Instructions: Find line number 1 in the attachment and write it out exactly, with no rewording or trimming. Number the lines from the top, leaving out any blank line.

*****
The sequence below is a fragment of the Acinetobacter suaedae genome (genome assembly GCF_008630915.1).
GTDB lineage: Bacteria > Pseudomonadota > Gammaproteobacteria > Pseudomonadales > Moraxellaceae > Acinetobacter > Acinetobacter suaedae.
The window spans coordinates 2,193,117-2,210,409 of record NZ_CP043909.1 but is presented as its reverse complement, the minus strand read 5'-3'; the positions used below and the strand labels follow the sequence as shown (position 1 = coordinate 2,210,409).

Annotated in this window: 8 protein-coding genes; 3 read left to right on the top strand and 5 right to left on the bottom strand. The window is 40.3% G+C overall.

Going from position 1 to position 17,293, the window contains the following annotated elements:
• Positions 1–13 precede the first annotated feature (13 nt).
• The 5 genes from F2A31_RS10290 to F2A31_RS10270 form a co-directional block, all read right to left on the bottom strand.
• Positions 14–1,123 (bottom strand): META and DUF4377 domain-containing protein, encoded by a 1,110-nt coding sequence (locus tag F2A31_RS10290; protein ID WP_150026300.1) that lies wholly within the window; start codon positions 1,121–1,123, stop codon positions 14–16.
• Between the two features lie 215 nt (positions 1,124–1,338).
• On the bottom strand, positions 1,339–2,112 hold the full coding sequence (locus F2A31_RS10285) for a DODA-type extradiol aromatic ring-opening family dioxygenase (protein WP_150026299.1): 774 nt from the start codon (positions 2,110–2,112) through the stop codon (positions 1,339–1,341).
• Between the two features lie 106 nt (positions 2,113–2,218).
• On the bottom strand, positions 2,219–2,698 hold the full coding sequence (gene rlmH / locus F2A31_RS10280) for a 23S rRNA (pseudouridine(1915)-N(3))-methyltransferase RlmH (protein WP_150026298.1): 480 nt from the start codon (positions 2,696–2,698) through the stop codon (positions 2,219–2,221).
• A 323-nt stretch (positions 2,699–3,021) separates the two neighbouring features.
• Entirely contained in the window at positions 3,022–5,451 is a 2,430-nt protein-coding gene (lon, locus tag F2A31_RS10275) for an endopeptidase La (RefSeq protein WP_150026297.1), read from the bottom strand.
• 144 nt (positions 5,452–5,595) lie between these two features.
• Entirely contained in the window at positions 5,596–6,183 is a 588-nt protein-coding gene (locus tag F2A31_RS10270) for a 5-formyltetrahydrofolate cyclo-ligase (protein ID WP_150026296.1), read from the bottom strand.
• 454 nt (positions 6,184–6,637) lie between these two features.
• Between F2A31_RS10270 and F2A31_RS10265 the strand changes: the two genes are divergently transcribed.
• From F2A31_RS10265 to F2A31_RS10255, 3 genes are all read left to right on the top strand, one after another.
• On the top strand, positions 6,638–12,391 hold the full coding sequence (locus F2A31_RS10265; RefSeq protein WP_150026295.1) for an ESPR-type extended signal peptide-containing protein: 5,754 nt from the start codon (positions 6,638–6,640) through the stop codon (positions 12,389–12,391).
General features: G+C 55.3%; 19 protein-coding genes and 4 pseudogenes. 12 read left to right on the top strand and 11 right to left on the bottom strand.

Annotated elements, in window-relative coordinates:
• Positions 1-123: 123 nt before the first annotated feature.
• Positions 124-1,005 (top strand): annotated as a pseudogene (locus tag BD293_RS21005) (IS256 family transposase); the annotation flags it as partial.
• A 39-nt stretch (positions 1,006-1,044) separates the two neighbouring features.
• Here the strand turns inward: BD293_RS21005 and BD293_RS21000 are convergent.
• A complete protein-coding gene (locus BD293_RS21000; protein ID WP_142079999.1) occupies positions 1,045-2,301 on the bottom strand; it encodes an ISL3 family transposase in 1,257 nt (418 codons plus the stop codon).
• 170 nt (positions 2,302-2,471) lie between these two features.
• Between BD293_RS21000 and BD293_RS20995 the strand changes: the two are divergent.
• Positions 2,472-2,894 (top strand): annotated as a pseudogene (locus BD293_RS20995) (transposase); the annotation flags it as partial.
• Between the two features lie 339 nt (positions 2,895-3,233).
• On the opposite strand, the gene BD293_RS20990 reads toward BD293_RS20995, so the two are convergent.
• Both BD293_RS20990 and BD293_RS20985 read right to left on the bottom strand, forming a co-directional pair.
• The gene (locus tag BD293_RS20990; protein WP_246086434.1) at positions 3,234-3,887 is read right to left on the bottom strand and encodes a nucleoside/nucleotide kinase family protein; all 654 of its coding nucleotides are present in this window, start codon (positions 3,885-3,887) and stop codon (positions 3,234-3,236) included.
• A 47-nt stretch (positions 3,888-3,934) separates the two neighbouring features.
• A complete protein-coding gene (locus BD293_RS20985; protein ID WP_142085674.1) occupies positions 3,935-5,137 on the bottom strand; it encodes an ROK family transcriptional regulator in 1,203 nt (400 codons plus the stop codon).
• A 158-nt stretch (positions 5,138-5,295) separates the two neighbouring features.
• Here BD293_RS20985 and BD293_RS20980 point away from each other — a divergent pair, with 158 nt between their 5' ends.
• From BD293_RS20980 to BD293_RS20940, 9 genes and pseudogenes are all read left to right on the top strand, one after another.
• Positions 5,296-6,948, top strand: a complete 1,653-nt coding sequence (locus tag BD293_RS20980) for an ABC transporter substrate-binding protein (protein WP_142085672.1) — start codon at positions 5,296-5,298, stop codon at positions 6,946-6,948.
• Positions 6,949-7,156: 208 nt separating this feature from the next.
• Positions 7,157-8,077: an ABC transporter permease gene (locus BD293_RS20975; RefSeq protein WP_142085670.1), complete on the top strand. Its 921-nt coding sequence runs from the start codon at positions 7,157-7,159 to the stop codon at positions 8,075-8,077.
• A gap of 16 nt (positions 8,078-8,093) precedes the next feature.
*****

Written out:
The sequence below is a fragment of the Acinetobacter suaedae genome (genome assembly GCF_008630915.1).